“They’re going to know who we are.” Stony Creek Fife & Drum Corps heads to Colonial Williamsburg

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BRANFORD — It’s the best of the best. It is a spectacle of dazzling precision, moving sounds, shrill fifes, thundering drums.

On Saturday May 21, the Stony Creek Fife & Drum Corps will be among elite bands from across the country to perform at Drummers Call at Colonial Williamsburg, the annual showcase for fife and drumming.

The event coincides with Armed Forces Day, which falls the week before Memorial Day.

The Corps has performed everywhere in its 146-year history: at President Eisenhower’s inaugural parade in 1957 and at the New York World’s Fair in 1964. The group won first prize at the International Music Competition in Limerick, Ireland in 1980, performed at the ceremony celebrating the reopening of the Statue of Liberty in 1985 and appeared at Lincoln Center in New York in 2002.


This is without counting the last trip to Ireland in 2018, which included participation in the St. Patrick’s Day festival in Dublin.

But it’s different. For the 26 members who boarded the bus early Wednesday morning outside their home at Seaside Hall in Stony Creek, “it’s huge,” said Ken Avery, Corps spokesman and bass drummer.

The host of the event will be the legendary Colonial Williamsburg Fifes & Drums.

“They’re known for their top-notch musicianship and historical authenticity,” Avery said. “Everything they do is to a T, their uniforms, their music – they play the rightful notes of that period.”

Even the age of the members matches the story.

“Before radios, telephones, or drones, the unique frequencies of the fife and drum were chosen for their ability to carry long distances and cut through the fury of battle,” a passage on www.colonialwilliamsburg.org bed.

The musicians, “generally between the ages of 10 and 18, marched with each company”.

This is the case of the body of Williamsburg.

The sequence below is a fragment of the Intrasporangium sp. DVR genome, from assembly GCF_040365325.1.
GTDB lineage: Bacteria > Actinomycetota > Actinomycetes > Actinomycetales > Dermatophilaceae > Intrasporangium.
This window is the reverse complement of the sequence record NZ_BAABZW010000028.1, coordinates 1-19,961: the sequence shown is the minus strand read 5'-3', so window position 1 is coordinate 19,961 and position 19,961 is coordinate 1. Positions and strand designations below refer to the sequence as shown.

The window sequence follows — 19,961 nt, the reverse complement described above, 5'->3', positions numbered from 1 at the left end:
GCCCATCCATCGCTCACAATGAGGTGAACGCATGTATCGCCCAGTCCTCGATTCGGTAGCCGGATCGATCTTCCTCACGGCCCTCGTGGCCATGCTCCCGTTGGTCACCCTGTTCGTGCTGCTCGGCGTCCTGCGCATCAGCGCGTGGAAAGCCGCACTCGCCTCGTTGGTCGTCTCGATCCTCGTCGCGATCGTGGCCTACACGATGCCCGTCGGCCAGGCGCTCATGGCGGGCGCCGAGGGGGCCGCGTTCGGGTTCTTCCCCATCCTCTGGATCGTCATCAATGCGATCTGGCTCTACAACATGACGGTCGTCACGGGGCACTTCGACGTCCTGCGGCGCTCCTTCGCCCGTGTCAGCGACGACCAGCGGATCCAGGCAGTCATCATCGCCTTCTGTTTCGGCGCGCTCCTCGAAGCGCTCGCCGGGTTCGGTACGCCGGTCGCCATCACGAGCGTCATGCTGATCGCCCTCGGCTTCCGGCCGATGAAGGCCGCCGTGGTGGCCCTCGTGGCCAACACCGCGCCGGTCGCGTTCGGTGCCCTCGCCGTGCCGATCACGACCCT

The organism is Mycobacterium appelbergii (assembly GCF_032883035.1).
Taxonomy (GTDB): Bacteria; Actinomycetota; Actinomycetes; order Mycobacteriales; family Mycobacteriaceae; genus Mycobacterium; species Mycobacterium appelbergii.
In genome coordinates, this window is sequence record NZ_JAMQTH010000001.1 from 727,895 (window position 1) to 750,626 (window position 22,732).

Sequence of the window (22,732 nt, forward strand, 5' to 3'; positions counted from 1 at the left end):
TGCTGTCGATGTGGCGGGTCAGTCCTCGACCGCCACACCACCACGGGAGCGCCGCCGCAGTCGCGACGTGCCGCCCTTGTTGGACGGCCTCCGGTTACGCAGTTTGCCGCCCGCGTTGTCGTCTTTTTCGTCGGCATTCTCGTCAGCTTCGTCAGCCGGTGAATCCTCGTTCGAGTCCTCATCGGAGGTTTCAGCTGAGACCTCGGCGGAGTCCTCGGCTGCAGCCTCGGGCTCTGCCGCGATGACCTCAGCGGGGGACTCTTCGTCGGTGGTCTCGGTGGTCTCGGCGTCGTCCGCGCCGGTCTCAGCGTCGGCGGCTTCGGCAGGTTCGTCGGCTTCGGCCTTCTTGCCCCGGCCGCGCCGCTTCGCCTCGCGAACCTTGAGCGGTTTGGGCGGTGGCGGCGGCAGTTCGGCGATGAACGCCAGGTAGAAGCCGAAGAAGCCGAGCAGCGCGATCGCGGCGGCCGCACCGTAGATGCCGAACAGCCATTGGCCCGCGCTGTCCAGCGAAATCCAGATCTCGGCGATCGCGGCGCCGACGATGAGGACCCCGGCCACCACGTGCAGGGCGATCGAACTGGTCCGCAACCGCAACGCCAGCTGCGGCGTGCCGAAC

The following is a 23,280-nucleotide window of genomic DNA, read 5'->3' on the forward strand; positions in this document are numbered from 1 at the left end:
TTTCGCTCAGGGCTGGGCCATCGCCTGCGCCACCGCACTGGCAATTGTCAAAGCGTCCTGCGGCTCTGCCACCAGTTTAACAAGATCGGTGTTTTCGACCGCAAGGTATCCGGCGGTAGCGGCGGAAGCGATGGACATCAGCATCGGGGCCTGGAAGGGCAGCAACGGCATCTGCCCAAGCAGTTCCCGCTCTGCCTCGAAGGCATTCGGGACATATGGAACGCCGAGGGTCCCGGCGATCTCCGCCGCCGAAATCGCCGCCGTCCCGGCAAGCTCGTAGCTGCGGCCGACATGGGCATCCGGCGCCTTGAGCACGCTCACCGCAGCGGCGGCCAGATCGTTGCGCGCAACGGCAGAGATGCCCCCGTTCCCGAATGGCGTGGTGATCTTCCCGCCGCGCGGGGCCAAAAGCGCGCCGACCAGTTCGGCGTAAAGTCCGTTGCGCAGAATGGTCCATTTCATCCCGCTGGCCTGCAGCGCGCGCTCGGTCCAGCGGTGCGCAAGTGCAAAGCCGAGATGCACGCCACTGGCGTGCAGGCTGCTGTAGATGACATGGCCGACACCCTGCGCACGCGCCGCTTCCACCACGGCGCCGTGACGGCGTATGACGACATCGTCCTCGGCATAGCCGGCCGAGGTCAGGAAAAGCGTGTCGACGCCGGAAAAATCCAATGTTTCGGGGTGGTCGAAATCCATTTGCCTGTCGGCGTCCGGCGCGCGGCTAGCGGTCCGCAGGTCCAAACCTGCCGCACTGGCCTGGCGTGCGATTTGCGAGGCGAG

“Rumor is there’s a waiting list to get into this group from when the kids are born,” Avery said with a chuckle. “That’s how elite they are.”

Not that the Stony Creek Fife & Drum Corps members making the trip are intimidated.

They’re used to tough challenges, regularly braving the mind-numbing heat in the countless parades they’ve taken part in over the years.

Not to mention renovating their 125-year-old Seaside Hall headquarters in 2010. Instead of accepting a large state grant, they opted to raise their own funds from various civic organizations, raising the structure with cement pillars, replacing the deteriorated foundation. , and otherwise bring the building up to code.

Above all, they are ready, according to Avery.

With virtually no parades or gatherings for two years, “we’ve had time to sit down and regroup a bit,” he said. “Believe it or not, we are more organized now than in 2019.”

Then there is their unique sound.

“We’re known for our bass drum thunder, so I think it’ll definitely wake them up, for sure,” Avery said. “We’ve got a big running body, so by the end of the day they’ll know who we are.”

While Connecticut has the most fife and drum corps than anywhere else, he says, “when people think of fife and drum corps, they don’t really think of Branford, they think of the Deep River Muster.” , the oldest and largest gathering of fife and drum participants and enthusiasts in the world.

“It could change that,” he said, adding that it would also provide an opportunity to recruit groups for a long-awaited national rally in Branford in August.

Avery said they are expecting up to 35 drum corps, including bands from Ireland and Los Angeles. The parade route will stretch from Eel Pot to Hammer Field.

For now, however, the focus is on Colonial Williamsburg’s famous storefront.

“It will give us a chance to see how we compare to groups across the country,” Avery said. “And hopefully put us on the map.”

To make a tax-deductible donation to Stony Creek Fife & Drum Corps, visit https://stonycreekdrumcorps.org/.

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